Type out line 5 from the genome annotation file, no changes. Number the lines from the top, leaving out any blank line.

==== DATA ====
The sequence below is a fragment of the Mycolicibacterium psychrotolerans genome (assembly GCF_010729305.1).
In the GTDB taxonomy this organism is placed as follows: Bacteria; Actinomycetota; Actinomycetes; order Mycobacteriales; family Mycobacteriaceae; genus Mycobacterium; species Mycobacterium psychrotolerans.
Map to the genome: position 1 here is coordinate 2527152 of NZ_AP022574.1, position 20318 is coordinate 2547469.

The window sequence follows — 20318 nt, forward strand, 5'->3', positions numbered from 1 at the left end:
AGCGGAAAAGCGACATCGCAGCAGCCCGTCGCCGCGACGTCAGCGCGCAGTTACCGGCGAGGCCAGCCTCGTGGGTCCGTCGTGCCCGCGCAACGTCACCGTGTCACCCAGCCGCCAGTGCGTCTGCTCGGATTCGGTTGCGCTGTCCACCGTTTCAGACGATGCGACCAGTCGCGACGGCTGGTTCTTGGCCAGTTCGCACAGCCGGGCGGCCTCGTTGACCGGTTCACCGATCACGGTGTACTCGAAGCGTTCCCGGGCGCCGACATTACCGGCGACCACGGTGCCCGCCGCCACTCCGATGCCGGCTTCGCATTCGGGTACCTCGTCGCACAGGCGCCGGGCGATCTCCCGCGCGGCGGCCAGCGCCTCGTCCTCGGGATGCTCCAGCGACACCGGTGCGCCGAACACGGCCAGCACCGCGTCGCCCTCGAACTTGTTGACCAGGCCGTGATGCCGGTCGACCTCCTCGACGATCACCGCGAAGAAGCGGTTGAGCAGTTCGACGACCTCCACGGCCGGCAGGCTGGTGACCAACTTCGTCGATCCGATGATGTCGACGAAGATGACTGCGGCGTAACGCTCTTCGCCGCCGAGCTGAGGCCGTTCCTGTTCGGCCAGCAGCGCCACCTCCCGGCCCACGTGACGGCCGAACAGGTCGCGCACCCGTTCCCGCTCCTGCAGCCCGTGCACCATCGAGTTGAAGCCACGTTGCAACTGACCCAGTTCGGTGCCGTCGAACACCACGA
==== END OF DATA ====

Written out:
AGCGGAAAAGCGACATCGCAGCAGCCCGTCGCCGCGACGTCAGCGCGCAGTTACCGGCGAGGCCAGCCTCGTGGGTCCGTCGTGCCCGCGCAACGTCACCGTGTCACCCAGCCGCCAGTGCGTCTGCTCGGATTCGGTTGCGCTGTCCACCGTTTCAGACGATGCGACCAGTCGCGACGGCTGGTTCTTGGCCAGTTCGCACAGCCGGGCGGCCTCGTTGACCGGTTCACCGATCACGGTGTACTCGAAGCGTTCCCGGGCGCCGACATTACCGGCGACCACGGTGCCCGCCGCCACTCCGATGCCGGCTTCGCATTCGGGTACCTCGTCGCACAGGCGCCGGGCGATCTCCCGCGCGGCGGCCAGCGCCTCGTCCTCGGGATGCTCCAGCGACACCGGTGCGCCGAACACGGCCAGCACCGCGTCGCCCTCGAACTTGTTGACCAGGCCGTGATGCCGGTCGACCTCCTCGACGATCACCGCGAAGAAGCGGTTGAGCAGTTCGACGACCTCCACGGCCGGCAGGCTGGTGACCAACTTCGTCGATCCGATGATGTCGACGAAGATGACTGCGGCGTAACGCTCTTCGCCGCCGAGCTGAGGCCGTTCCTGTTCGGCCAGCAGCGCCACCTCCCGGCCCACGTGACGGCCGAACAGGTCGCGCACCCGTTCCCGCTCCTGCAGCCCGTGCACCATCGAGTTGAAGCCACGTTGCAACTGACCCAGTTCGGTGCCGTCGAACACCACGA